MEMS technology is inevitable for ultrasound devices such as BAW filters, pMUT and cMUT. In this short course, the lecturers, who have been deeply involved in developing both MEMS and ultrasound device technologies, present and discuss the following MEMS-related fabrication and design techniques for the ultrasonics community:
1. MEMS fabrication technology and process integration - Fundamental concepts learned from historical papers
2. Modern MEMS processes used for mass-production
3. Multi-frequency contour-mode resonator design and fabrication
4. GHz frequency ultrasonic resonant actuators
MEMS fabrication technology is based on semiconductor manufacturing technology, but there are varieties of MEMS-specials, which you should know for the process integration of MEMS. In the first half of this lecture, Prof. Tanaka will explain “beautiful” examples of MEMS process picked up from historical papers, and then modern MEMS processes used for mass-production. Through a plenty of examples, you will be taught what is MEMSwise thinking in the design and process integration. The goal of this part is to augment options of process technology applicable for your ultrasonic devices.
In the second half of this short course, Prof. Bhave will cover the design and fabrication of contour mode resonators, discuss their scaling to GHz frequencies and compare and contrast them to the mass-produced and industry-leading film bulk acoustic resonators (FBAR). In the last hour, we will segway into a brief discussion of high overtone bulk acoustic resonator (HBAR) design and introduce how these “old” resonators are finding new applications in communication, computing, photonic and quantum systems.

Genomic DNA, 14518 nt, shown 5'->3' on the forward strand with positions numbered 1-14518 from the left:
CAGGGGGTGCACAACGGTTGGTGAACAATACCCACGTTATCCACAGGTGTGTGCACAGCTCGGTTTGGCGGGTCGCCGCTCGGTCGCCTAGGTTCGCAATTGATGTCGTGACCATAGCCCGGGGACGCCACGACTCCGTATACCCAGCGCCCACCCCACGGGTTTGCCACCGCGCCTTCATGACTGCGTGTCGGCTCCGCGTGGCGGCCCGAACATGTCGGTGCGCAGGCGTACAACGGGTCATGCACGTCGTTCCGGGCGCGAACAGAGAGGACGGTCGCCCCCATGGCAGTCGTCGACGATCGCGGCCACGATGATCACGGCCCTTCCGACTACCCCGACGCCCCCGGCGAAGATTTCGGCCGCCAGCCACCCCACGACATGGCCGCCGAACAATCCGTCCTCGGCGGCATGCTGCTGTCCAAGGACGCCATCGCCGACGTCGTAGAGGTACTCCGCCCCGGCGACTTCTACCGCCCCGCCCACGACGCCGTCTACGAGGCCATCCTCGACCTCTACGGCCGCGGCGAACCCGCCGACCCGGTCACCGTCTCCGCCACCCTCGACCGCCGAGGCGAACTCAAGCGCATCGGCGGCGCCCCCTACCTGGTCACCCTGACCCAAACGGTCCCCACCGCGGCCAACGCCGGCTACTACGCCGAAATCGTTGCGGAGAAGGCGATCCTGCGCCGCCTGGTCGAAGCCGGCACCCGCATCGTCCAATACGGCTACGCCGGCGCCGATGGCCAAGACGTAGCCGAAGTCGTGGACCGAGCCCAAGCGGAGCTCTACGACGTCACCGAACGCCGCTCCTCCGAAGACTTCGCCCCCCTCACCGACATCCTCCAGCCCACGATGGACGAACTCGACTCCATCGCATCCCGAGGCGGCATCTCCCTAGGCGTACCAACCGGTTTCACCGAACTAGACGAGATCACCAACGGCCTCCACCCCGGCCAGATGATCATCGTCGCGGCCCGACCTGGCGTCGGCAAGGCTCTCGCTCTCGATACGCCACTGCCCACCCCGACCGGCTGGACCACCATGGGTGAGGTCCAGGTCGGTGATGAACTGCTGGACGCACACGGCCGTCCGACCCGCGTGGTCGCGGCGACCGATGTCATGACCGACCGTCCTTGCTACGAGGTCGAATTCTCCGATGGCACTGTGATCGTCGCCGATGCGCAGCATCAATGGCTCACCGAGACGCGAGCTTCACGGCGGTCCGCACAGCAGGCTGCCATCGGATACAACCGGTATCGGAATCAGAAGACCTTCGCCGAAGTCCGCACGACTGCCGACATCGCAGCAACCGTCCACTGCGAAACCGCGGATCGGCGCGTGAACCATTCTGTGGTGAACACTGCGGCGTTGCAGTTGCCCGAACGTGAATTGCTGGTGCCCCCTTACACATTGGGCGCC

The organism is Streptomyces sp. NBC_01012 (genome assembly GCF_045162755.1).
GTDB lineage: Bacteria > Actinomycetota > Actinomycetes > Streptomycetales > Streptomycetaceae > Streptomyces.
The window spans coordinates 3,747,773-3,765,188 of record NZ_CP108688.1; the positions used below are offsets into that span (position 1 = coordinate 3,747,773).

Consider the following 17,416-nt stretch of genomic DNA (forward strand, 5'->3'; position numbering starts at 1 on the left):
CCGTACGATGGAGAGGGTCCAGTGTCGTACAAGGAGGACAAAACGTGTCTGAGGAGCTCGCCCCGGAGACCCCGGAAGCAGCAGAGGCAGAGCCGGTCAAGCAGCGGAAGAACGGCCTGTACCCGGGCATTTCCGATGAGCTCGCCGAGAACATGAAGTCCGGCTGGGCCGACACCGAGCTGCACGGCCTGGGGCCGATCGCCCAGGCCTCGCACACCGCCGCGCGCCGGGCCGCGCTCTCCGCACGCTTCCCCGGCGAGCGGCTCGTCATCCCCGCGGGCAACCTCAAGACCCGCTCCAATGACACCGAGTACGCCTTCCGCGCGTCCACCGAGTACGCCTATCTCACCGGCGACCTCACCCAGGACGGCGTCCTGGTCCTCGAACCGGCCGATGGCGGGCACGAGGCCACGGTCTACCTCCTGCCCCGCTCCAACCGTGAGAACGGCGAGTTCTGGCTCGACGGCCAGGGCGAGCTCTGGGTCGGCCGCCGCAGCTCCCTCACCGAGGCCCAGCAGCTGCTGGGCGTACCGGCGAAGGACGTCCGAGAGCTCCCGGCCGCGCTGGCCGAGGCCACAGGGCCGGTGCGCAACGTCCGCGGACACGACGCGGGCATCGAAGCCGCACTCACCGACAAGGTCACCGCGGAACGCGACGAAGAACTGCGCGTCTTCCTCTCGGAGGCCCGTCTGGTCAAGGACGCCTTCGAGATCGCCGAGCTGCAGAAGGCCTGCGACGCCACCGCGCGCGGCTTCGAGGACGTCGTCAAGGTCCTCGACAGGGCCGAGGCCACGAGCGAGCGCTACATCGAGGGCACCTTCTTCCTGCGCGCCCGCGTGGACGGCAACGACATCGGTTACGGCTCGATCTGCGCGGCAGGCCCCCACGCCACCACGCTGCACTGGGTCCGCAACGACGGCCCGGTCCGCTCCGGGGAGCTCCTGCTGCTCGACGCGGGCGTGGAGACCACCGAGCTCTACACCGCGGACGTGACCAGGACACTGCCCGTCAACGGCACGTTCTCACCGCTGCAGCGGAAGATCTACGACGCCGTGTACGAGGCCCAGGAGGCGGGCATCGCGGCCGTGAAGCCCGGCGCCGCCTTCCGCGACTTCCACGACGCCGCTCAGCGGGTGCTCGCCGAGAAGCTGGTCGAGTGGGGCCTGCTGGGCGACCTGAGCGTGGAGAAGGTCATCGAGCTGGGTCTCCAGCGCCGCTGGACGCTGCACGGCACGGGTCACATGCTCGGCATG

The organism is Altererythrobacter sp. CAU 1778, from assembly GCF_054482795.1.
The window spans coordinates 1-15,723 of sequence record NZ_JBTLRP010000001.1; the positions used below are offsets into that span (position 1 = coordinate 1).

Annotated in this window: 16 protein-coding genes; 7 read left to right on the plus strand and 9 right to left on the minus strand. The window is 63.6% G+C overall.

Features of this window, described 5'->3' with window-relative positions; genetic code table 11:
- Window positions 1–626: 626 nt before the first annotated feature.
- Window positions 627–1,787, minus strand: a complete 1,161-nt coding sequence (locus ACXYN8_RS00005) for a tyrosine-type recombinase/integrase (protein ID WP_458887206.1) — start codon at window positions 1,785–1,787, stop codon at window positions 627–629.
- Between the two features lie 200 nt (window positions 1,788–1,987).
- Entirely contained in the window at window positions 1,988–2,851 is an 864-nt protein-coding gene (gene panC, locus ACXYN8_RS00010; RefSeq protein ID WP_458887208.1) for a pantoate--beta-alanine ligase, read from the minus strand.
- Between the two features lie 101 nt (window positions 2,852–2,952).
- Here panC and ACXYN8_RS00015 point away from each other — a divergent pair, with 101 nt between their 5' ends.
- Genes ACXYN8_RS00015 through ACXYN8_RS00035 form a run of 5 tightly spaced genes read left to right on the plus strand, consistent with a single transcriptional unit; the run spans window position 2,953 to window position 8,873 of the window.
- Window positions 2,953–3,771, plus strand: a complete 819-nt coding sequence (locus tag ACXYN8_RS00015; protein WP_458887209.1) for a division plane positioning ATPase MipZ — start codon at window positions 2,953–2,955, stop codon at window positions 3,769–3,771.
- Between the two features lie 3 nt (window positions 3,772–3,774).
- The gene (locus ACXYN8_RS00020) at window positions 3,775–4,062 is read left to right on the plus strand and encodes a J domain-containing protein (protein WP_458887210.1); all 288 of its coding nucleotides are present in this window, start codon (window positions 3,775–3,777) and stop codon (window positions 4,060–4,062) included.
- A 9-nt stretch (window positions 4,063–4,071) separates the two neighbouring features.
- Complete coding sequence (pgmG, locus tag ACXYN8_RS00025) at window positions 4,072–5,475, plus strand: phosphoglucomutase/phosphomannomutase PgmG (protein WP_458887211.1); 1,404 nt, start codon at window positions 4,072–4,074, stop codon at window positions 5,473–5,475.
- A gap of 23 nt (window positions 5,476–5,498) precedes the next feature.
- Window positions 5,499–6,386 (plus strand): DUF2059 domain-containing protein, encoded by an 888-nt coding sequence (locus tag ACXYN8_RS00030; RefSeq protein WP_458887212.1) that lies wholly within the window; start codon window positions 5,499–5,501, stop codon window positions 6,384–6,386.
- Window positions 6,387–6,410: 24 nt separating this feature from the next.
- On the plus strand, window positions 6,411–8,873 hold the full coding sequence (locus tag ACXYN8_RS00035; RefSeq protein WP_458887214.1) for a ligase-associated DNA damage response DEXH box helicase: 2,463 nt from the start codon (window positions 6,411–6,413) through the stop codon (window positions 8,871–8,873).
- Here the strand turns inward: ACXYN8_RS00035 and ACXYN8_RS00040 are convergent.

This short course is different from one in the last year, and worth taking also for who took the last years’ short course about MEMS technology.
Sensor is an essential application for acoustic wave devices. The first sensor based on a quartz crystal resonator was proposed by G. Sauerbrey in 1959. Furthermore, Wohltjen and co-workers proposed a gas sensor using surface acoustic wave (SAW) devices in 1979. Moreover, International Standards for piezoelectric sensors, including the acoustic wave-based sensors, were published in 2017. The acoustic wave-based sensors are grouped into three categorize, including physical, chemical, and biochemical sensors. The chemical and biochemical sensors require a sensitive or receptive layer as target recognition material. However, this layer is no needed for the physical sensor. In the short course, we focus on the shear horizontal surface acoustic wave sensor (SH-SAW) for the liquid environment. For knowing the detection mechanism, it is necessary to understand the change of field distributions of particle displacements and potential. Therefore, the penetration depth is important information for the liquid-phase sensor. The changes in the penetration depth influence the SH-SAW sensor response. Furthermore, the penetration depth is an inverse proportional to the frequency, so considering the penetration depth is essential for the optimization of the sensor frequency. Finally, the short course covers the following topics. 1) Fundamentals of acoustic wave-based sensors 2) Numerical calculation method of SH-SAW at liquid/solid interface 3) Fundamentals of perturbation theory for SAW sensors 4) Field distributions of particle displacements and potential in liquid 5) Applications of SAW sensors
The organizers gratefully acknowledge the generous support provided by the following